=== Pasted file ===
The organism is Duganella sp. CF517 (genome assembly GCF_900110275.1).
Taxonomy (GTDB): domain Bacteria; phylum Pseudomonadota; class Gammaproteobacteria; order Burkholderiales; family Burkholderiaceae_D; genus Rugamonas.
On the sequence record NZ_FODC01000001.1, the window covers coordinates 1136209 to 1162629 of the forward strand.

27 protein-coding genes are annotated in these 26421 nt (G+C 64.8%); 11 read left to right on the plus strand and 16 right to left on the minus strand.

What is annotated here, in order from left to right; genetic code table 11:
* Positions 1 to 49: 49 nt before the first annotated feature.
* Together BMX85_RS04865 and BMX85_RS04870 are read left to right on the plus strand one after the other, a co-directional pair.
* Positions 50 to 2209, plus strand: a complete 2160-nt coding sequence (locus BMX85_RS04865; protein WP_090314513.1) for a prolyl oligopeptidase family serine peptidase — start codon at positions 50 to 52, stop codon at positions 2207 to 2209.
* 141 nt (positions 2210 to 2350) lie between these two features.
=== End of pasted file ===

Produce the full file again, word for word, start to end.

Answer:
The organism is Duganella sp. CF517 (genome assembly GCF_900110275.1).
Taxonomy (GTDB): domain Bacteria; phylum Pseudomonadota; class Gammaproteobacteria; order Burkholderiales; family Burkholderiaceae_D; genus Rugamonas.
On the sequence record NZ_FODC01000001.1, the window covers coordinates 1136209 to 1162629 of the forward strand.

27 protein-coding genes are annotated in these 26421 nt (G+C 64.8%); 11 read left to right on the plus strand and 16 right to left on the minus strand.

What is annotated here, in order from left to right; genetic code table 11:
* Positions 1 to 49: 49 nt before the first annotated feature.
* Together BMX85_RS04865 and BMX85_RS04870 are read left to right on the plus strand one after the other, a co-directional pair.
* Positions 50 to 2209, plus strand: a complete 2160-nt coding sequence (locus BMX85_RS04865; protein WP_090314513.1) for a prolyl oligopeptidase family serine peptidase — start codon at positions 50 to 52, stop codon at positions 2207 to 2209.
* 141 nt (positions 2210 to 2350) lie between these two features.